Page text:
Tagged: “Forgiveness Process”
I became aware of Rodney King being assaulted by officers when I was reading Chapter 3 of the book, Forgiveness Is a Choice. I had no idea that a person’s wrath could have such a profound impact on an entire community and subsequent generations. How can a generation get past the stigma associated with unhealthy venting?
Community forgiveness is a relatively new issue that has profound implications for the peace movement. It is possible for people within an entire community to see the impact of continued rage and, together, decide to forgive the other community. This, in theory, should have the effect of lowering the anger-temperature within and between communities as people decide to offer forgiveness to those on “the other side.” Here are two references to the idea of community (or group) forgiveness:
Enright, R.D., Lee, Y.R., Hirshberg, M.J., Litts, B.K., Schirmer, E.B., Irwin, A.J., Klatt, J., Hunt, J., & Song, J.Y. (2016). Examining group forgiveness: Conceptual and empirical issues. Peace and Conflict: Journal of Peace Psychology, 22, 153-162. DOI: http://dx.doi.org.ezproxy.library.wisc.edu/10.1037/pac0000153
Enright, R.D., Johnson, J., Fu, N., Erzar, T., Hirshberg, M., Huang, T., Klatt, J., Lee, D., Boateng, B., Boggs, P., Hsiao, T.-E., Olson, C., Shu, M.L., Song, J., Wu, P., & Zhang, B. (2020). Measuring intergroup forgiveness: The Enright Group Forgiveness Inventory. Peace and Conflict Studies, 27,1-29.
Is excessive anger the only serious concern with a lack of forgiveness? What about sadness or grief?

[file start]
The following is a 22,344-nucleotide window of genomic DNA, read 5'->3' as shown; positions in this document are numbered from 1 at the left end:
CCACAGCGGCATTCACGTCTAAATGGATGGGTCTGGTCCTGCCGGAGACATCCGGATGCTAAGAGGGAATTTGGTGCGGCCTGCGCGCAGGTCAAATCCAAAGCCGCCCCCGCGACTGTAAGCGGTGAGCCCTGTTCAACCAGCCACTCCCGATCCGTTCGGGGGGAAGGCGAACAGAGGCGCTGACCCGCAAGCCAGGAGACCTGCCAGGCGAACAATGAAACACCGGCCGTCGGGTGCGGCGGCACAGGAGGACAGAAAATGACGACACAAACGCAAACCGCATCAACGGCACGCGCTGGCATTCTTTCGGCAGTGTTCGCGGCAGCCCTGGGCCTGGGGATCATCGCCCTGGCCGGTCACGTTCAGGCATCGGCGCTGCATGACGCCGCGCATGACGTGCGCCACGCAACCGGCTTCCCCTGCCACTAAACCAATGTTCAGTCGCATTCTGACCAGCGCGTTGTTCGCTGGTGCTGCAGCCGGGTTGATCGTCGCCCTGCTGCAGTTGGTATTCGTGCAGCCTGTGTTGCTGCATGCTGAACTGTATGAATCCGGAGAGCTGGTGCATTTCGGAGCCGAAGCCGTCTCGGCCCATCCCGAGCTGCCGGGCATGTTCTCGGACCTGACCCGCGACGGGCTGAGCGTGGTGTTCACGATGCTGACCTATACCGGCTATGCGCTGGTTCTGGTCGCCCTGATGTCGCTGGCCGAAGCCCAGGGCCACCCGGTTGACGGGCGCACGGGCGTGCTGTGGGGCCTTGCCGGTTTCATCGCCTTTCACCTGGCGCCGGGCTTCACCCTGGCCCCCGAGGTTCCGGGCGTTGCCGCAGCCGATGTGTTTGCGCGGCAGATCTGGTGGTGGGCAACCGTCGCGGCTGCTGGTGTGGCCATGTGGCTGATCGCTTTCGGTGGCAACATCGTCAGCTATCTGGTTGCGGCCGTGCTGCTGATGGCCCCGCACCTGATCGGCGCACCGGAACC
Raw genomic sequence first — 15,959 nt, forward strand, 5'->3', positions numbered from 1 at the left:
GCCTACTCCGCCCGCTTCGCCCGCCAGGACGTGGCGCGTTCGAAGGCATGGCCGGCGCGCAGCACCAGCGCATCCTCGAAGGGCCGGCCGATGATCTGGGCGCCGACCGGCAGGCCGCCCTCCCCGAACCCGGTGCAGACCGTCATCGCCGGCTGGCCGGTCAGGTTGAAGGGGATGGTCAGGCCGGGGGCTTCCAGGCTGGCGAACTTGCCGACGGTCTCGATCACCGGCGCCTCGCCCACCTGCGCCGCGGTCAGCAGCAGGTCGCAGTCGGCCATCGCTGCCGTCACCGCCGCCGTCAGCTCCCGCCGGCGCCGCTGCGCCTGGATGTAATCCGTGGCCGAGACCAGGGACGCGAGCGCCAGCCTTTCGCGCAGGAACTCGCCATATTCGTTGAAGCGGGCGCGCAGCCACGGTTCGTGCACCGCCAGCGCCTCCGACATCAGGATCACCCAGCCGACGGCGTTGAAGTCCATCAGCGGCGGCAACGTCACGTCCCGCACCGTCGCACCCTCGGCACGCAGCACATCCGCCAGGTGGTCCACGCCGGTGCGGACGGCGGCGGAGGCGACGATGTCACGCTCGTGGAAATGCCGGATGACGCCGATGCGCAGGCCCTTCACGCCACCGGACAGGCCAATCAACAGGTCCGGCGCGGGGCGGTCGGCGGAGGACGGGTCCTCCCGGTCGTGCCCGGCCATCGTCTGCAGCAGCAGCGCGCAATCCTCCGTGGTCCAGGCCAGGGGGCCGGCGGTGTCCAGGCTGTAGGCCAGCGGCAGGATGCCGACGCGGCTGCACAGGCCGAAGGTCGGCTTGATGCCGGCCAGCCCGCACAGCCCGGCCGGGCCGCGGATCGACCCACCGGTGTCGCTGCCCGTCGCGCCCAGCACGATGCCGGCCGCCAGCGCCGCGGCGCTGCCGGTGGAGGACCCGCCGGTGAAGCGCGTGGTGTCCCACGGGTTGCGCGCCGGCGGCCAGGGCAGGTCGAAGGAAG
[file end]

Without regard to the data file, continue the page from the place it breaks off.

You are correct that a person may experience sadness or grief rather than or in addition to anger when treated very unfairly by others. As documented in the book, Forgiveness Therapy (2024) by Enright and Fitzgibbons, it is excessive anger in particular (the kind of anger that is intense and long lasting) that can lead, over time, to psychological compromise such as anxiety and depression. So, from a mental health standpoint, it is the excessive anger that is of primary concern and in need of amelioration.
If my motivation is to reduce my rage toward the one who was really unfair to me and if I am not getting any relief, then is this a good reason to abandon the quest to forgive this person?
If you are struggling with offering forgiveness, you certainly can take a break for a while and refresh before trying again. Yet, please keep in mind that the essence of forgiveness is to be merciful toward the offending person and so you still can continue with the forgiveness process regardless of your own psychological improvement. Please keep in mind that it can take time for psychological improvement to occur when you forgive, especially when you are deeply hurt. Therefore, you may need patience and time before you experience the psychological improvement. Thus, you can forgive as you remain psychologically challenged and then hope for such improvement within yourself as you engage in the forgiveness process.
The victim being healed is a consequence of forgiving. Forgiveness itself is the merciful reaching out to the offending person in terms of how you think about this person, how you feel about this person, and how you would behave toward this person (if it is safe to interact with this person).
Is it wrong to want to forgive someone by making the decision to help yourself to be freed from the rage and resentment? Or, is forgiveness only legitimate if you do it for the offending person?
We need to make a distinction between what forgiveness is and what are motivations for forgiving. When a person, who was treated unjustly, has the goal of reducing rage, this is a legitimate motivation. At the same time, forgiveness itself, as a moral virtue, is for the one who offended. So, as you appropriate forgiveness, you are doing your best to reach out to the other with kindness, respect, generosity, and even love. Your motivation for doing so may be to help yourself to heal emotionally. Further, this motivation eventually can change toward wanting the best for the one who offended.